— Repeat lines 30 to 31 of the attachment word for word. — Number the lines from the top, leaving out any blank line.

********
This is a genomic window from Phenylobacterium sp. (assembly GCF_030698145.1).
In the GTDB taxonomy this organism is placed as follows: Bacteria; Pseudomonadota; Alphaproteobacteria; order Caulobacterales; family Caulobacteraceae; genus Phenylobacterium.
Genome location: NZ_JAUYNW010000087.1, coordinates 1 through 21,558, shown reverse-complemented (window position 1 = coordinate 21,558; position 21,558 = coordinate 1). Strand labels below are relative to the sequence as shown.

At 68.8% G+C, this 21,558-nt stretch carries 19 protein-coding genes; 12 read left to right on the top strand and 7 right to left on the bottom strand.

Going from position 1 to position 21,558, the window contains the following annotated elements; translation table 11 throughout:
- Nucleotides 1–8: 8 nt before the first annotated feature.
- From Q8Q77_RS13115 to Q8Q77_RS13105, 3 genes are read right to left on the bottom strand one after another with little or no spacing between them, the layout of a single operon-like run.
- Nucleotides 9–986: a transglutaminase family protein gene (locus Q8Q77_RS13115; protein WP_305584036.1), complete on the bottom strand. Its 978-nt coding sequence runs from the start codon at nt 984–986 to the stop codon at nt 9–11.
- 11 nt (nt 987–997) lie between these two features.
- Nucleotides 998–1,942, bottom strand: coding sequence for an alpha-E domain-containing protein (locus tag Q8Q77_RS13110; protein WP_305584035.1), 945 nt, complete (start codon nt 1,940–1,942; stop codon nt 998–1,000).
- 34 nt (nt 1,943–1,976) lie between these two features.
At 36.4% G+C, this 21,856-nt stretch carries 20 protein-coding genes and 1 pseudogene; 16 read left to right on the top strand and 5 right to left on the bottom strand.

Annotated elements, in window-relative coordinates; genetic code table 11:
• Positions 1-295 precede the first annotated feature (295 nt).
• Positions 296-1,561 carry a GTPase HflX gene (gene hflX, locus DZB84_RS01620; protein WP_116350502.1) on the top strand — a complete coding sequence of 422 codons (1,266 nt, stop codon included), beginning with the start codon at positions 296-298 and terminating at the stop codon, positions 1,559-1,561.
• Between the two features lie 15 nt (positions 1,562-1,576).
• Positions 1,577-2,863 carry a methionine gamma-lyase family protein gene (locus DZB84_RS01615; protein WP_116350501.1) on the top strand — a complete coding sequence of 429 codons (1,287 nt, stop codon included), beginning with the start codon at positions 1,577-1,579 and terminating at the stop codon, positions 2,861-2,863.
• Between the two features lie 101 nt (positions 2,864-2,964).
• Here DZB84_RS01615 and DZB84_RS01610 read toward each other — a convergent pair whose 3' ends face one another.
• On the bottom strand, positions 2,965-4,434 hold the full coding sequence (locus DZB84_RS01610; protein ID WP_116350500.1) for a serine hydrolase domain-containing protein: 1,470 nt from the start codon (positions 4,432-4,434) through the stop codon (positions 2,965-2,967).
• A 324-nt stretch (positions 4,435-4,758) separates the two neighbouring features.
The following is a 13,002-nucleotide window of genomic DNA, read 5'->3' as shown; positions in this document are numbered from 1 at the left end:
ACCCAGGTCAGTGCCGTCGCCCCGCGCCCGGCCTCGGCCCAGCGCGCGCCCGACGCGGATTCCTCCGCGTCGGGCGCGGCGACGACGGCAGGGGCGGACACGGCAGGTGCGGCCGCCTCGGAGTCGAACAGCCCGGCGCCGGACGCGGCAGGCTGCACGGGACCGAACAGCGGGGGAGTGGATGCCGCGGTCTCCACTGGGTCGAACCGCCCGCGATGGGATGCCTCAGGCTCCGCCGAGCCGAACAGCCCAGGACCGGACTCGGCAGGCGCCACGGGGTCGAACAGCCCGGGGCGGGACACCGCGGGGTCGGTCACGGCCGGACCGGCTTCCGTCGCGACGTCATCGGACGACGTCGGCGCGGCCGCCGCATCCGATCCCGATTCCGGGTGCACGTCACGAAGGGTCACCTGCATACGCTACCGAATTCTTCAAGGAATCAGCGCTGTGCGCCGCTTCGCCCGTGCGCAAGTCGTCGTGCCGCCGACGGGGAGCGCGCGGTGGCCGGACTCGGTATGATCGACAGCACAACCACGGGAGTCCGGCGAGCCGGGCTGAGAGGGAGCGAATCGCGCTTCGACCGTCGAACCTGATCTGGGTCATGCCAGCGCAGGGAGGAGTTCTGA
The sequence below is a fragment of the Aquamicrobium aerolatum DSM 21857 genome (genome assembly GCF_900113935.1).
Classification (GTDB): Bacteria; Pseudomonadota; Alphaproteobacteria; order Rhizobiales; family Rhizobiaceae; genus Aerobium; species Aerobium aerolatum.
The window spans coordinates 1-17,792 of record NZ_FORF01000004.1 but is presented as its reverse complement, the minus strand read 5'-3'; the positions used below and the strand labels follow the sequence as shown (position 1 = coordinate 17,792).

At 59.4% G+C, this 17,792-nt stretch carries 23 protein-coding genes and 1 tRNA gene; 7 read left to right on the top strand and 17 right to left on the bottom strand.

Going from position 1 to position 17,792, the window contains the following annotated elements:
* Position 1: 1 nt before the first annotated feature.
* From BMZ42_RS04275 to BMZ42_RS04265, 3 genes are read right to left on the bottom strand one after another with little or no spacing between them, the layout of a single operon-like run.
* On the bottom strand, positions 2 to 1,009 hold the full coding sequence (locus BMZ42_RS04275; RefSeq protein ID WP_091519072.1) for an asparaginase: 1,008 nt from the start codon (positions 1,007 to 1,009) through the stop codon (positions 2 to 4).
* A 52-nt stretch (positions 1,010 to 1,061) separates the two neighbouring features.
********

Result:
* From BMZ42_RS04275 to BMZ42_RS04265, 3 genes are read right to left on the bottom strand one after another with little or no spacing between them, the layout of a single operon-like run.
* On the bottom strand, positions 2 to 1,009 hold the full coding sequence (locus BMZ42_RS04275; RefSeq protein ID WP_091519072.1) for an asparaginase: 1,008 nt from the start codon (positions 1,007 to 1,009) through the stop codon (positions 2 to 4).